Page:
Your study guide for ATM lessons


Collection from Olena Nitefor (feldyforum from 14 OCT 2013)

Here is a list of ATMs which I teach in relation to accessing and reawakening the upper thoracic region and base of the neck, so that the head can be ever more fully independent. Pecking lessons are one approach to excavating these regions from their habituated fixations and from our inability to sense ourselves accurately.

I don’t know if this speaks to the original query. The question of freedom at the base of the neck and of upper thoracics comes into play when one studies AY #274 and #275 Introduction to walking, both standing lessons in which we are asked to keep the head in the middle, while shifting weight underneath. Starting an ATM workshop with this ATM and then supplying experiences through which the capacity to shift left and right while keeping the base of the skull still (in standing), is an exciting ride to assemble.

The capacity to shift the base of the neck (C7) over one leg or the other (or forward and back) while maintaining the head in space is difficult to image let alone actually sense. It’s amazing to watch “us practitioners” flub around while working at this. The best quote that comes to mind is Moshe saying in AY #374,“The majority will do what they do not want to do and think they are doing what they want to.” The effects on balance and lightness of the legs, when the head can float in this way, are sublime!
Here are some of my favorite AY lessons leading to these discoveries and abilities. They include pecking, but certainly are not restricted to them. This is a list of ATMs, not an order in which I have, or might, sequence them.

AY #391 Tying the upper arms. A wonderful doozy for the base of the neck. Once on the belly, be attentive that people let the head hang forward and not turn it to one side or another. Also, bringing the arm underneath the chest (lying on stomach) it is easy to “lose” the learning opportunity if folks bring only the humerus forward and do not think of bringing the shoulder forward underneath the chin. (This will make sense when you study the lesson) And, when rolling the pelvis, watch how people will roll it to the “easy side” which does not really effect the base of the neck.

AY #436 Head and shoulders. Extraordinary means to awaken the upper and mid thoracic in the global capacity of C7 shifting over each side of the pelvis. Mid lesson, when the hand is on the floor and you are asked to push the ribs, be attentive that it is really the widest part of the rib cage that is being pushed, not the pelvis. If you let the “ribcage shift” move the pelvis, rather than having the push push the pelvis… ooh la la, the difference of how this affects the top of the thoracics is amazing. Also… when taking the shoulders up and down in relation to movements of the head, really read Moshe’s words when he asks how this effects the spine. How is the shoulder being taken downward… towards the spine, or not? The deepest effects are in these details.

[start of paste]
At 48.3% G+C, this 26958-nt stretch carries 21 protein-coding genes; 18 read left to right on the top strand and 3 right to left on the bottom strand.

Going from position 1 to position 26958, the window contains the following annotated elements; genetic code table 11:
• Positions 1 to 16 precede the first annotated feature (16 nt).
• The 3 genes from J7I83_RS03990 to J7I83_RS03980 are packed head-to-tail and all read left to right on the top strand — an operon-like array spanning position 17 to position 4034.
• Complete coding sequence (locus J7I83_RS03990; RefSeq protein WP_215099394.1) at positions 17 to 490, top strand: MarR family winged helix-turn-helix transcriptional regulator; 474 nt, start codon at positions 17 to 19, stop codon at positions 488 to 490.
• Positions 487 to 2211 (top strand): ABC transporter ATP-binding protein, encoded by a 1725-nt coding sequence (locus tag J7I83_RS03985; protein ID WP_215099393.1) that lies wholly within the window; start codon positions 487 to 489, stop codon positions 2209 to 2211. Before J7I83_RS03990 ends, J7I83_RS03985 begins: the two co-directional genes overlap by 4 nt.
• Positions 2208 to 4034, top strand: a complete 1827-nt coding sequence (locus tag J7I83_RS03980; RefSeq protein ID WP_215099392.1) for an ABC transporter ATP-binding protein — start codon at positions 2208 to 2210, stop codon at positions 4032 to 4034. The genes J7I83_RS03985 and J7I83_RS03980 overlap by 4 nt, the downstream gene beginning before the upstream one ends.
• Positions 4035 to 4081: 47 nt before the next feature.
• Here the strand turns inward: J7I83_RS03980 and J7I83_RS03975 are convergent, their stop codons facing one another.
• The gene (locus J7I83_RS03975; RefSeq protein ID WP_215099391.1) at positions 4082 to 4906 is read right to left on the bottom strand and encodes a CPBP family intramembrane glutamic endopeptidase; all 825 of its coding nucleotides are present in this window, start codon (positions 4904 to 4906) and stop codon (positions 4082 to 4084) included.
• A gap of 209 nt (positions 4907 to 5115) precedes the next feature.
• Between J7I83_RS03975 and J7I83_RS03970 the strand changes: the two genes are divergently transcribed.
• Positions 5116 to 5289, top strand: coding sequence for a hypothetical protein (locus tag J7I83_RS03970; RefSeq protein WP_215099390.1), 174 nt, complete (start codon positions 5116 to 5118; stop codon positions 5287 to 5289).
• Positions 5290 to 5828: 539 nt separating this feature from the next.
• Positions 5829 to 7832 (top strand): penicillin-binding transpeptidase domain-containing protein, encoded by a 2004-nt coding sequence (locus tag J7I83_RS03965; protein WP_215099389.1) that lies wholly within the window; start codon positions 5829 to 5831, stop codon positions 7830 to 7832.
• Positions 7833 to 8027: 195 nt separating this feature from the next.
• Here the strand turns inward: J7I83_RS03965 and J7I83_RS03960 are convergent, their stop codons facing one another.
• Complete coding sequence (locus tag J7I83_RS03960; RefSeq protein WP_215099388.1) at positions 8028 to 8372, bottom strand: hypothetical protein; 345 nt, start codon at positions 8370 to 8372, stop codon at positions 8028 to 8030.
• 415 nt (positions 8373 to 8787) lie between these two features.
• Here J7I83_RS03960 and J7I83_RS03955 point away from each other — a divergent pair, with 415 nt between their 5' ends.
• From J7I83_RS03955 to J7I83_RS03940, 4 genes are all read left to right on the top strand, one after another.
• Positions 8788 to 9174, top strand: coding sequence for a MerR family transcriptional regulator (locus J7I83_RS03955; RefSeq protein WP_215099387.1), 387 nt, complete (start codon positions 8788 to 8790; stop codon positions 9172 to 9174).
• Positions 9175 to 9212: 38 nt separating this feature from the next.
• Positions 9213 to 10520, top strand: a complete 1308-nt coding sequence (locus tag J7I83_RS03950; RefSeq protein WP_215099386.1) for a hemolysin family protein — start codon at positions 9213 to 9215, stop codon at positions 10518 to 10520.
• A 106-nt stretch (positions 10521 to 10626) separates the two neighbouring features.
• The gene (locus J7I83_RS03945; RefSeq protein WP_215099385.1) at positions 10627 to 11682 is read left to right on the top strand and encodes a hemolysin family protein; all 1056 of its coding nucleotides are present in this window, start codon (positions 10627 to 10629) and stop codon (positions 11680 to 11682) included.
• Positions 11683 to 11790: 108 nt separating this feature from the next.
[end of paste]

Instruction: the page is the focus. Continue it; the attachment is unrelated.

AY # 455 On chair differentiated turning, is a great follow up for #60 On the stomach. Both of these, when approached clearly and delicately, can really begin to awaken the capacity to shift the base of neck.

AY #220 Hands behind. This is the ATM that Peggi Honig mentioned where, at the end, the chin comes forward as if pulled by a beard.

AY #68 Rolling fists and two Chanukia lessons, AY #257 and AY #18 are great for awakening the base of neck, breastbone and clavicles. Especially, if in rolling fists, when one fist rolls up and the other down, you can find a way to actually have the breastbone “roll towards” rather than “shift away from” the lengthening arm.

AY #129 Pecking has been mentioned and
AY #264 Hands behind the legs is a vigorous version. The legs are active in all kinds of directions as one pecks with the arms behind the back.

AY #368 Lifting the head by extending the arms is elegant and multi directional… connecting the angle of the lengthening arms to catching the base of the neck. This works beautifully if you can verbally direct the angles at which people lengthen the arms, so that the base of the neck is actually “pulled” and engaged by the vectors of pull.

The sitting lessons that someone (I think Peggi) mentioned are in the high 400’s.
#478 Chin movement on a chair
#481 12:00 with the chin/12:00 with the head

And… I have a particular fondness for one of the “simpler” lessons as a means of becoming articulate at the base of the neck in relation to the whole skeleton/self. It is:
AY #341 Simpler on the stomach and back

Of all these ATMs I have two recorded and available for free on Here is the link.

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